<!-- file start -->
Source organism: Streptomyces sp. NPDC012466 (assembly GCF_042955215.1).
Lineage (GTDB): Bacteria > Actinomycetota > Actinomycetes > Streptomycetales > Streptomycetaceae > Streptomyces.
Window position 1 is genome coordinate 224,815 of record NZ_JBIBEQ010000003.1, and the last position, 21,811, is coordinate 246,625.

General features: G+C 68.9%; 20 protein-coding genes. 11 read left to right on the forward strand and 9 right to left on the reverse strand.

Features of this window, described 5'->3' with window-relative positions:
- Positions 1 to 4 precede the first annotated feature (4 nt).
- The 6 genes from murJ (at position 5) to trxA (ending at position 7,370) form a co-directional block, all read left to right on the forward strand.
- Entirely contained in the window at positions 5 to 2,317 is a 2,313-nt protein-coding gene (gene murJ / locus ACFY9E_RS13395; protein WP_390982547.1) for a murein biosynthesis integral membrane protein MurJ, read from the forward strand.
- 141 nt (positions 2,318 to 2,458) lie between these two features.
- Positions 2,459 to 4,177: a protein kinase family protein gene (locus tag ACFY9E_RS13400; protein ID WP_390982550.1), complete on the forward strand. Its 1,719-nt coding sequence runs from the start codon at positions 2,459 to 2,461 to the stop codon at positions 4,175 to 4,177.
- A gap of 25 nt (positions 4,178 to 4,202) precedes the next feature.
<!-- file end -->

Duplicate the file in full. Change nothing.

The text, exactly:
Source organism: Streptomyces sp. NPDC012466 (assembly GCF_042955215.1).
Lineage (GTDB): Bacteria > Actinomycetota > Actinomycetes > Streptomycetales > Streptomycetaceae > Streptomyces.
Window position 1 is genome coordinate 224,815 of record NZ_JBIBEQ010000003.1, and the last position, 21,811, is coordinate 246,625.

General features: G+C 68.9%; 20 protein-coding genes. 11 read left to right on the forward strand and 9 right to left on the reverse strand.

Features of this window, described 5'->3' with window-relative positions:
- Positions 1 to 4 precede the first annotated feature (4 nt).
- The 6 genes from murJ (at position 5) to trxA (ending at position 7,370) form a co-directional block, all read left to right on the forward strand.
- Entirely contained in the window at positions 5 to 2,317 is a 2,313-nt protein-coding gene (gene murJ / locus ACFY9E_RS13395; protein WP_390982547.1) for a murein biosynthesis integral membrane protein MurJ, read from the forward strand.
- 141 nt (positions 2,318 to 2,458) lie between these two features.
- Positions 2,459 to 4,177: a protein kinase family protein gene (locus tag ACFY9E_RS13400; protein ID WP_390982550.1), complete on the forward strand. Its 1,719-nt coding sequence runs from the start codon at positions 2,459 to 2,461 to the stop codon at positions 4,175 to 4,177.
- A gap of 25 nt (positions 4,178 to 4,202) precedes the next feature.